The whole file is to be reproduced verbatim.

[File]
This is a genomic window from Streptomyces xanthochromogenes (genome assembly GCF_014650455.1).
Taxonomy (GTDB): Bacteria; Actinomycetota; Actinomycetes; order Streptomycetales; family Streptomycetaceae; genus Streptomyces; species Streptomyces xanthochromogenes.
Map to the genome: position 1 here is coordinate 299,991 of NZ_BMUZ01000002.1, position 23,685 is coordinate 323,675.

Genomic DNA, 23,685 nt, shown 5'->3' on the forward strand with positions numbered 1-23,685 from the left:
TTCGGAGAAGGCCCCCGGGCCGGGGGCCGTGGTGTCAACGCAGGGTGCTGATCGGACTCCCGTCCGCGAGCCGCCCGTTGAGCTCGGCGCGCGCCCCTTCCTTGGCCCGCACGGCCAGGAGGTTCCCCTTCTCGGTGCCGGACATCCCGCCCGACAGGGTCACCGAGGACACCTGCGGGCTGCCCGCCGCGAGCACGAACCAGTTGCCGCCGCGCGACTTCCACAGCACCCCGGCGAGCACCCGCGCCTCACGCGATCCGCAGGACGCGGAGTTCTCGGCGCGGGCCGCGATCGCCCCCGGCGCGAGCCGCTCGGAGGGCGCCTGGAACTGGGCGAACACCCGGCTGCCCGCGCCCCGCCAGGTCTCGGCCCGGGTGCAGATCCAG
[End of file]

This is a genomic window from Streptomyces xanthochromogenes (genome assembly GCF_014650455.1).
Taxonomy (GTDB): Bacteria; Actinomycetota; Actinomycetes; order Streptomycetales; family Streptomycetaceae; genus Streptomyces; species Streptomyces xanthochromogenes.
Map to the genome: position 1 here is coordinate 299,991 of NZ_BMUZ01000002.1, position 23,685 is coordinate 323,675.

Genomic DNA, 23,685 nt, shown 5'->3' on the forward strand with positions numbered 1-23,685 from the left:
TTCGGAGAAGGCCCCCGGGCCGGGGGCCGTGGTGTCAACGCAGGGTGCTGATCGGACTCCCGTCCGCGAGCCGCCCGTTGAGCTCGGCGCGCGCCCCTTCCTTGGCCCGCACGGCCAGGAGGTTCCCCTTCTCGGTGCCGGACATCCCGCCCGACAGGGTCACCGAGGACACCTGCGGGCTGCCCGCCGCGAGCACGAACCAGTTGCCGCCGCGCGACTTCCACAGCACCCCGGCGAGCACCCGCGCCTCACGCGATCCGCAGGACGCGGAGTTCTCGGCGCGGGCCGCGATCGCCCCCGGCGCGAGCCGCTCGGAGGGCGCCTGGAACTGGGCGAACACCCGGCTGCCCGCGCCCCGCCAGGTCTCGGCCCGGGTGCAGATCCAG